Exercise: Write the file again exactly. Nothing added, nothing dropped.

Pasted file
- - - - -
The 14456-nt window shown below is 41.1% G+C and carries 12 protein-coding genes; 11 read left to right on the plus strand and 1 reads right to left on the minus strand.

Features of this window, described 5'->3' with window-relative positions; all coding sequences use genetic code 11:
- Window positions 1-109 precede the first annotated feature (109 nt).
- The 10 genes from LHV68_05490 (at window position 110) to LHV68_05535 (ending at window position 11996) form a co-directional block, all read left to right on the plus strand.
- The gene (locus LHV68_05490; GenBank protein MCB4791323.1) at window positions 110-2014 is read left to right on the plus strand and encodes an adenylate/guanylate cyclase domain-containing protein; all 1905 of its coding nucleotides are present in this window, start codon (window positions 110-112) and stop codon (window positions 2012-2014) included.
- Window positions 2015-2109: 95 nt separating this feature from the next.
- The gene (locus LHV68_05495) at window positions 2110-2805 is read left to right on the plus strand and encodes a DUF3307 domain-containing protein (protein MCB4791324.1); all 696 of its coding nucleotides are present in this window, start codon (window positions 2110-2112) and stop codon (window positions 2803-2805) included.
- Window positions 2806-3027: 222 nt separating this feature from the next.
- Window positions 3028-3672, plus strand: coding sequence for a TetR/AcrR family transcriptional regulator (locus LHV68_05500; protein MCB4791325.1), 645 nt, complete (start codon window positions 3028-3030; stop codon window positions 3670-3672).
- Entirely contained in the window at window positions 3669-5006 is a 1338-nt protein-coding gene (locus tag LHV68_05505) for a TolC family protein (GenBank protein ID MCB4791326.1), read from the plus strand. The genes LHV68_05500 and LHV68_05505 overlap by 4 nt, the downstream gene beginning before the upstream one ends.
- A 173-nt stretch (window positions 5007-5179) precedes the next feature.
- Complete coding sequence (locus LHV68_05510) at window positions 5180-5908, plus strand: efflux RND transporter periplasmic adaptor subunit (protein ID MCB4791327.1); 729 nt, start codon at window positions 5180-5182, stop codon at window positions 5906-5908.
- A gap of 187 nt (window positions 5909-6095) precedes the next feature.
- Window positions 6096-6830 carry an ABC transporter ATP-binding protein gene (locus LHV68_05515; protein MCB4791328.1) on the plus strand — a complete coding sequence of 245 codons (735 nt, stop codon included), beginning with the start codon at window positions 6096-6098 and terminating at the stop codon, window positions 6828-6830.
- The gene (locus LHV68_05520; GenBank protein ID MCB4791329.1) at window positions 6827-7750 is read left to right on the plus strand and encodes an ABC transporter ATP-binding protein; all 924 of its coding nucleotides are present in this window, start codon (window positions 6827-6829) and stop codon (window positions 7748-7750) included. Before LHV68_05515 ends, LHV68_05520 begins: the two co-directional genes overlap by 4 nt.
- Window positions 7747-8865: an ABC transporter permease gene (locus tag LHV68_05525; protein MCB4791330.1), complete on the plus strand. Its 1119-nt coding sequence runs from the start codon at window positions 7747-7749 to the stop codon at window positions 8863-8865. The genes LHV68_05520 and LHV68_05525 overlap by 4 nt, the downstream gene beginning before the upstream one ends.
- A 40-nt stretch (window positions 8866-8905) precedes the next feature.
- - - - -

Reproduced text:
The 14456-nt window shown below is 41.1% G+C and carries 12 protein-coding genes; 11 read left to right on the plus strand and 1 reads right to left on the minus strand.

Features of this window, described 5'->3' with window-relative positions; all coding sequences use genetic code 11:
- Window positions 1-109 precede the first annotated feature (109 nt).
- The 10 genes from LHV68_05490 (at window position 110) to LHV68_05535 (ending at window position 11996) form a co-directional block, all read left to right on the plus strand.
- The gene (locus LHV68_05490; GenBank protein MCB4791323.1) at window positions 110-2014 is read left to right on the plus strand and encodes an adenylate/guanylate cyclase domain-containing protein; all 1905 of its coding nucleotides are present in this window, start codon (window positions 110-112) and stop codon (window positions 2012-2014) included.
- Window positions 2015-2109: 95 nt separating this feature from the next.
- The gene (locus LHV68_05495) at window positions 2110-2805 is read left to right on the plus strand and encodes a DUF3307 domain-containing protein (protein MCB4791324.1); all 696 of its coding nucleotides are present in this window, start codon (window positions 2110-2112) and stop codon (window positions 2803-2805) included.
- Window positions 2806-3027: 222 nt separating this feature from the next.
- Window positions 3028-3672, plus strand: coding sequence for a TetR/AcrR family transcriptional regulator (locus LHV68_05500; protein MCB4791325.1), 645 nt, complete (start codon window positions 3028-3030; stop codon window positions 3670-3672).
- Entirely contained in the window at window positions 3669-5006 is a 1338-nt protein-coding gene (locus tag LHV68_05505) for a TolC family protein (GenBank protein ID MCB4791326.1), read from the plus strand. The genes LHV68_05500 and LHV68_05505 overlap by 4 nt, the downstream gene beginning before the upstream one ends.
- A 173-nt stretch (window positions 5007-5179) precedes the next feature.
- Complete coding sequence (locus LHV68_05510) at window positions 5180-5908, plus strand: efflux RND transporter periplasmic adaptor subunit (protein ID MCB4791327.1); 729 nt, start codon at window positions 5180-5182, stop codon at window positions 5906-5908.
- A gap of 187 nt (window positions 5909-6095) precedes the next feature.
- Window positions 6096-6830 carry an ABC transporter ATP-binding protein gene (locus LHV68_05515; protein MCB4791328.1) on the plus strand — a complete coding sequence of 245 codons (735 nt, stop codon included), beginning with the start codon at window positions 6096-6098 and terminating at the stop codon, window positions 6828-6830.
- The gene (locus LHV68_05520; GenBank protein ID MCB4791329.1) at window positions 6827-7750 is read left to right on the plus strand and encodes an ABC transporter ATP-binding protein; all 924 of its coding nucleotides are present in this window, start codon (window positions 6827-6829) and stop codon (window positions 7748-7750) included. Before LHV68_05515 ends, LHV68_05520 begins: the two co-directional genes overlap by 4 nt.
- Window positions 7747-8865: an ABC transporter permease gene (locus tag LHV68_05525; protein MCB4791330.1), complete on the plus strand. Its 1119-nt coding sequence runs from the start codon at window positions 7747-7749 to the stop codon at window positions 8863-8865. The genes LHV68_05520 and LHV68_05525 overlap by 4 nt, the downstream gene beginning before the upstream one ends.
- A 40-nt stretch (window positions 8866-8905) precedes the next feature.